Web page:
Disk Replacment  
  Disk replacement (called “anthroplasty”) is becoming available in the United States with the potential of significantly expanding the options available to sufferers of severe back pain. Following more than a decade of use in Europe, several artificial disks are in FDA trial (one has been approved at the time of this writing.)

Disk anthroplasty is generally considered in patients with a condition called “Mechanical Low Back Pain” when the pain is not related to the spinal nerve and there is degeneration of intervertebral disk. The traditional approach to this condition is to remove motion at the degenerated disk in the hope of removing or reducing pain. Called a “fusion” operation, the results for long-term pain elimination have been mixed. A common problem with fusion operations is the potential for creating new problems at disks adjacent to the treated disk called “Adjacent Level Disease.”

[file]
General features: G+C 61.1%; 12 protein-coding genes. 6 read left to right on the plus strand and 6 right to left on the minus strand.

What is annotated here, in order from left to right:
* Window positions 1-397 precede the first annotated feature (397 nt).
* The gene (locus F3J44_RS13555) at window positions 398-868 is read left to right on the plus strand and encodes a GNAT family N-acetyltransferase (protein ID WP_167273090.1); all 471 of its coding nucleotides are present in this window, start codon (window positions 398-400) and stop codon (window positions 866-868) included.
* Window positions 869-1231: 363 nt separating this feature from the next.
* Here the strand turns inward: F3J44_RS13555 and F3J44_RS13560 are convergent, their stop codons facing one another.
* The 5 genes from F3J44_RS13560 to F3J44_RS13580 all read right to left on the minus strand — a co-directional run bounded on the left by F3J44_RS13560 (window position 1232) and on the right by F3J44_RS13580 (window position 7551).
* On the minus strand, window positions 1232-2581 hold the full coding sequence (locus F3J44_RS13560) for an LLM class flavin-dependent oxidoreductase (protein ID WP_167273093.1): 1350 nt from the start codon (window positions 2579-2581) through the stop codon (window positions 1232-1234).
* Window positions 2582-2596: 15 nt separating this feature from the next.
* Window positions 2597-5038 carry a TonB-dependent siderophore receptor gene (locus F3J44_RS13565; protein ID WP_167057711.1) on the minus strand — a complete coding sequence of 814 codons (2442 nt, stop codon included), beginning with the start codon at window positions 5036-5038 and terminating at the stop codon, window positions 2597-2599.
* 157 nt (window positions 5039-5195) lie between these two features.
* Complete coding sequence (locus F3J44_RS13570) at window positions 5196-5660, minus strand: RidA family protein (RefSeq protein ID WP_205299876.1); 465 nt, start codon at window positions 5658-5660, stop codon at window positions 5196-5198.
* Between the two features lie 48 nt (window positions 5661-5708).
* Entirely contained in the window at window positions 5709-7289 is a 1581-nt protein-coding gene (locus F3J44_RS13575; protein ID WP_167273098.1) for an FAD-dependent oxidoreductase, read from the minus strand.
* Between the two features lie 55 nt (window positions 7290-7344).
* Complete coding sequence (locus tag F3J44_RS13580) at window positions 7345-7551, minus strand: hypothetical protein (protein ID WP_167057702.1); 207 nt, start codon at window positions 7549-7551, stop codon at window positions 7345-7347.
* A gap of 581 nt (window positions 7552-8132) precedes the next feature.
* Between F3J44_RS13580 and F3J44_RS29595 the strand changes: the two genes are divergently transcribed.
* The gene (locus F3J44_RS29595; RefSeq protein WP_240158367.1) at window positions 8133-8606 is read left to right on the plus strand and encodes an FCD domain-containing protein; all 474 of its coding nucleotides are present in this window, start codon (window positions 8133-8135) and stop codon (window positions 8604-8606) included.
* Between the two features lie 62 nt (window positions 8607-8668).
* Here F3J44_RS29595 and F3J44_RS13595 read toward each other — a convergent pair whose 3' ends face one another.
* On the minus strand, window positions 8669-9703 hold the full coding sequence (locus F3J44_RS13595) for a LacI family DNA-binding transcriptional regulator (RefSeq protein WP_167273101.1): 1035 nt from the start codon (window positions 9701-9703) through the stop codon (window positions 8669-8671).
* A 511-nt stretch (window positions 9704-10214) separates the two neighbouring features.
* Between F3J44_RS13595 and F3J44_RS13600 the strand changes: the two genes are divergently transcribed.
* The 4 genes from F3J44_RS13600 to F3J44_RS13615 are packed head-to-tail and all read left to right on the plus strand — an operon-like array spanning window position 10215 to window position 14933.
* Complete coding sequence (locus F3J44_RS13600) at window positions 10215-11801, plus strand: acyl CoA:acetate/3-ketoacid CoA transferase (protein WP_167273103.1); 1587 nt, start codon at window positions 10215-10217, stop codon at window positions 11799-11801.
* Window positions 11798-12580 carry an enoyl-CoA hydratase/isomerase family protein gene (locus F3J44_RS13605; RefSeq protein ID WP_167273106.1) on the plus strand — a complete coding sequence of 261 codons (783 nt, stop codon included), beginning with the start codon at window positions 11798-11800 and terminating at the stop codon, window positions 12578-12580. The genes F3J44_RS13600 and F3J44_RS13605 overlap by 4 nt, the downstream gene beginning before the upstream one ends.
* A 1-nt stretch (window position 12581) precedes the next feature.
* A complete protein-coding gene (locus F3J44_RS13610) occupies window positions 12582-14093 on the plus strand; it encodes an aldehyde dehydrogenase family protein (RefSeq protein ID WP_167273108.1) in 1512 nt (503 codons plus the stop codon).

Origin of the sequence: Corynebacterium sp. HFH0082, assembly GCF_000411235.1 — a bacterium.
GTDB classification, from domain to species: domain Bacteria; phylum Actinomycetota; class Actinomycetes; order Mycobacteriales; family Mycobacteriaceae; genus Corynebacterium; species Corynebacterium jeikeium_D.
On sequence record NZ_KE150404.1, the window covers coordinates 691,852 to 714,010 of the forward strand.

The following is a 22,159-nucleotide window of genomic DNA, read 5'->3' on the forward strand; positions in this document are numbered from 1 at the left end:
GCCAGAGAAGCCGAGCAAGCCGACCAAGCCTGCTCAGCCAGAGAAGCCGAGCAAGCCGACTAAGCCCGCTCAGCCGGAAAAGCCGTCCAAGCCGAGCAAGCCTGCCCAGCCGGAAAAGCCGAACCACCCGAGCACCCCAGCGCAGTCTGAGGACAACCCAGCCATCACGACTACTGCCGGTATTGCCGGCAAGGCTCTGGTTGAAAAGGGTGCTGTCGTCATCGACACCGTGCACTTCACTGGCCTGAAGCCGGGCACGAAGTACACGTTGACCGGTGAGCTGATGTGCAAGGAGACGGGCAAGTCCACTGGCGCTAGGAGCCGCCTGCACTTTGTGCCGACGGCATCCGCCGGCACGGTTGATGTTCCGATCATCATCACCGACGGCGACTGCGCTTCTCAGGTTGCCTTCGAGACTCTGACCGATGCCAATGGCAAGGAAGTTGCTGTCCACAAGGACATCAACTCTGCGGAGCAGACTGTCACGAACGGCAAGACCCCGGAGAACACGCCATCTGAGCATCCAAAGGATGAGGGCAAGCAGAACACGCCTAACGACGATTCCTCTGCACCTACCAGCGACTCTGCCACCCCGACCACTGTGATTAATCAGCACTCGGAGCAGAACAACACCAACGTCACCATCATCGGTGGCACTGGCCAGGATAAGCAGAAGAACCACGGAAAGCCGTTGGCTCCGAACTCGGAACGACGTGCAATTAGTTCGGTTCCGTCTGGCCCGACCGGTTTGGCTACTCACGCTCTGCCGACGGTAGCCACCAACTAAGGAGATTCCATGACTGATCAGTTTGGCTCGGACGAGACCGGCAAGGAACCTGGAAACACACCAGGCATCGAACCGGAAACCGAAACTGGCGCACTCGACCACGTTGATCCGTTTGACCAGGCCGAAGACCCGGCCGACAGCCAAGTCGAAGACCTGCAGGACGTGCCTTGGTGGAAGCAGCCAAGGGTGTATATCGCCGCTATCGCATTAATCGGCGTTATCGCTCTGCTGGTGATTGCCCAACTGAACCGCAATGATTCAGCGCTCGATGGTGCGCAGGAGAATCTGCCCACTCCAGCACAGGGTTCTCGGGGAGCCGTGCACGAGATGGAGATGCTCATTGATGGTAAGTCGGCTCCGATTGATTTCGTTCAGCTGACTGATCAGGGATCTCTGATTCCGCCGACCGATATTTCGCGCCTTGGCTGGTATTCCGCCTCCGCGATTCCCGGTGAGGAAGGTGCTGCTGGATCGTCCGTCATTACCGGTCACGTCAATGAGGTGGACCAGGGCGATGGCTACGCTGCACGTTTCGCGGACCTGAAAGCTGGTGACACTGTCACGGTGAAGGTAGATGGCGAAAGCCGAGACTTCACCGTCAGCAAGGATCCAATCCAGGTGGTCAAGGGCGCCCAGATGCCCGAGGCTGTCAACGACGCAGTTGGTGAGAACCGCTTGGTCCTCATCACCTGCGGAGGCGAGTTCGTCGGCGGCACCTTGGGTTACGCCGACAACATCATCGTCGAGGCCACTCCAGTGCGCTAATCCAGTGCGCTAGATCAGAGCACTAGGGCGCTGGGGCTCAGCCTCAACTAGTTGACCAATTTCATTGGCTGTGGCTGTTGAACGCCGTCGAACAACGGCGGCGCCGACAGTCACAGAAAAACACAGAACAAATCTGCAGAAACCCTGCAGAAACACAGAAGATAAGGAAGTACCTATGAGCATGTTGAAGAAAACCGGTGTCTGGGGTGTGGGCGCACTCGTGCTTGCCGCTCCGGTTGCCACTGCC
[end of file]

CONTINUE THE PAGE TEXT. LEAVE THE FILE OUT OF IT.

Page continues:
One way of thinking of this is considering that the spine provides flexibility similar to a green twig. When you move your hands up a twig, effectively shortening it, greater stress is placed on the remaining length of twig, and the risk of it breaking increases. Similarly, a fusion operation concentrates stresses on the remaining disks that were not fused. This has been a recognized problem with fusion operations for a long time and therefore has been considered a last option for most patients.

Disk replacement is an exciting new option. The goal of the disk anthroplasty procedure is to maintain motion at the treated level by replacing rather than fusing the disk. Intuitively, this would provide pain relief and reduce the occurrence of “Adjacent Level Disease.” (Research is underway to document this expected outcome.)

The idea of disk replacement is exciting to both the surgeon and the patient. But, caution is the best position to take. Only a properly educated and trained spinal surgeon can make appropriate recommendations whether a disk replacement is in the patient’s best interest. The National Spine Foundation’s goal is to participate in and support continued research on the outcomes of disk arthroplasty and the development of new devices and techniques.

It is also important to note that disk anthroplasty is a technically demanding procedure that involves changes to many surgeons’ operative practices. A goal of the National Spine Foundation is to become a center for training surgeons on disk anthroplasty.
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